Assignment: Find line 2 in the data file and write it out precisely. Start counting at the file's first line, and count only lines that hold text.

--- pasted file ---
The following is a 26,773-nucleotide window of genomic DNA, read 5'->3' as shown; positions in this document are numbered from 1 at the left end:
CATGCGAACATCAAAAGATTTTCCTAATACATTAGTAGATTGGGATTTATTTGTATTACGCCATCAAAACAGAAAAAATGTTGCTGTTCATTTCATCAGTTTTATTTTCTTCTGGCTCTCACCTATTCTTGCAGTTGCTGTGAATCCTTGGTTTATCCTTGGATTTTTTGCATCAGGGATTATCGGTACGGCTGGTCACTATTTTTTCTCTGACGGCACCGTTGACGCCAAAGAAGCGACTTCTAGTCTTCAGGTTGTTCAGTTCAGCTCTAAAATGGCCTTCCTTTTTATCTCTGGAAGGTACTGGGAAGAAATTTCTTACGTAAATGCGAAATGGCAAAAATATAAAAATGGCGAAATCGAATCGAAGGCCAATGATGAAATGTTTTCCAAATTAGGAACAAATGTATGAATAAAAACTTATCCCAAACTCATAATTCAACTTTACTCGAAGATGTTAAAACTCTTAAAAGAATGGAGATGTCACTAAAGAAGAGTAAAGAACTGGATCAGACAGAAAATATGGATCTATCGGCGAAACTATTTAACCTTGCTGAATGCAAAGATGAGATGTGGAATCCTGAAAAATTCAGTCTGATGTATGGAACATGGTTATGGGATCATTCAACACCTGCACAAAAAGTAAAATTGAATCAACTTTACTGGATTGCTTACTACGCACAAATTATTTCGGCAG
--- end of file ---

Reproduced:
CATGCGAACATCAAAAGATTTTCCTAATACATTAGTAGATTGGGATTTATTTGTATTACGCCATCAAAACAGAAAAAATGTTGCTGTTCATTTCATCAGTTTTATTTTCTTCTGGCTCTCACCTATTCTTGCAGTTGCTGTGAATCCTTGGTTTATCCTTGGATTTTTTGCATCAGGGATTATCGGTACGGCTGGTCACTATTTTTTCTCTGACGGCACCGTTGACGCCAAAGAAGCGACTTCTAGTCTTCAGGTTGTTCAGTTCAGCTCTAAAATGGCCTTCCTTTTTATCTCTGGAAGGTACTGGGAAGAAATTTCTTACGTAAATGCGAAATGGCAAAAATATAAAAATGGCGAAATCGAATCGAAGGCCAATGATGAAATGTTTTCCAAATTAGGAACAAATGTATGAATAAAAACTTATCCCAAACTCATAATTCAACTTTACTCGAAGATGTTAAAACTCTTAAAAGAATGGAGATGTCACTAAAGAAGAGTAAAGAACTGGATCAGACAGAAAATATGGATCTATCGGCGAAACTATTTAACCTTGCTGAATGCAAAGATGAGATGTGGAATCCTGAAAAATTCAGTCTGATGTATGGAACATGGTTATGGGATCATTCAACACCTGCACAAAAAGTAAAATTGAATCAACTTTACTGGATTGCTTACTACGCACAAATTATTTCGGCAG